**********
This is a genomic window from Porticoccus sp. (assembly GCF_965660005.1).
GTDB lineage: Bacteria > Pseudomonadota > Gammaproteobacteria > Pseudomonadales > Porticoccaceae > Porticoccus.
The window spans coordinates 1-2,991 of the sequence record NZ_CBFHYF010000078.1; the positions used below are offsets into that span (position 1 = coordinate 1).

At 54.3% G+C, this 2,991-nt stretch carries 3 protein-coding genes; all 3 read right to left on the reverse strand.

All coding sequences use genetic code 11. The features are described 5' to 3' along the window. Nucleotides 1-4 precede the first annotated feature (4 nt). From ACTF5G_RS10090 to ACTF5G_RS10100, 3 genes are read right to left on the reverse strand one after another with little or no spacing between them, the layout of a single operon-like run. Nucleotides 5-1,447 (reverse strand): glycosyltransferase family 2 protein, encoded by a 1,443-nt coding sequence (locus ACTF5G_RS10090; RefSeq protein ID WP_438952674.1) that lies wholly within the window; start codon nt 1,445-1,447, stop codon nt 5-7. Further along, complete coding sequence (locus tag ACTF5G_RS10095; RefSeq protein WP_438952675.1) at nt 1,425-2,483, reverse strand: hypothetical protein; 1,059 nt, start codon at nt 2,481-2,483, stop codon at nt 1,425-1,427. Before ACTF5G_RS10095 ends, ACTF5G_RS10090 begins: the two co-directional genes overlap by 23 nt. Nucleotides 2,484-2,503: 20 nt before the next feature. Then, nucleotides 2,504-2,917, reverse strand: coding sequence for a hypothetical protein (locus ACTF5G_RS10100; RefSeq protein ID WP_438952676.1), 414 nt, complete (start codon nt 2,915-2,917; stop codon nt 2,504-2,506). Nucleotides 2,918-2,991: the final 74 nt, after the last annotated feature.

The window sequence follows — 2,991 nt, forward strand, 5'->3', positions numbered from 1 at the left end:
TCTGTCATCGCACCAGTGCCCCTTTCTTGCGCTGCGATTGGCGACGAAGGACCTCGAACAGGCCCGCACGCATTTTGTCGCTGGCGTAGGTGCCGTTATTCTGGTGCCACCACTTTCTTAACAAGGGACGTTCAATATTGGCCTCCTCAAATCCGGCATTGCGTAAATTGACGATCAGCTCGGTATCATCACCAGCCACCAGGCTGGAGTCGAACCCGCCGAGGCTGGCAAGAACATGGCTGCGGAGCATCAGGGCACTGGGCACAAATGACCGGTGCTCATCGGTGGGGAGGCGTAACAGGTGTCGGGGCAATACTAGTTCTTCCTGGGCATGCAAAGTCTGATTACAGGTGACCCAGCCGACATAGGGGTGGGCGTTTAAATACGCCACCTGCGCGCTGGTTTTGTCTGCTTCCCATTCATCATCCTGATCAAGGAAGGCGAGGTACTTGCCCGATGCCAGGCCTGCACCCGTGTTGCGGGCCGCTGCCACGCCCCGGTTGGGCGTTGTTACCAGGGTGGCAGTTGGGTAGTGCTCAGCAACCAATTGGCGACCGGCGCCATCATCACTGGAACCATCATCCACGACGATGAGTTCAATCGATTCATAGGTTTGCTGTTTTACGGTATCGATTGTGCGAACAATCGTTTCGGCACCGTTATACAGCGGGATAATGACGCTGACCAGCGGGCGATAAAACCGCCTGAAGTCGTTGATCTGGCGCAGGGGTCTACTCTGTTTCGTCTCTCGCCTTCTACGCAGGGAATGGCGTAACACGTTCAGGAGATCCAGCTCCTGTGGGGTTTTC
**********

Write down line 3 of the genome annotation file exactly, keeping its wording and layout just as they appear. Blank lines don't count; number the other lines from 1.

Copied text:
The window spans coordinates 1-2,991 of the sequence record NZ_CBFHYF010000078.1; the positions used below are offsets into that span (position 1 = coordinate 1).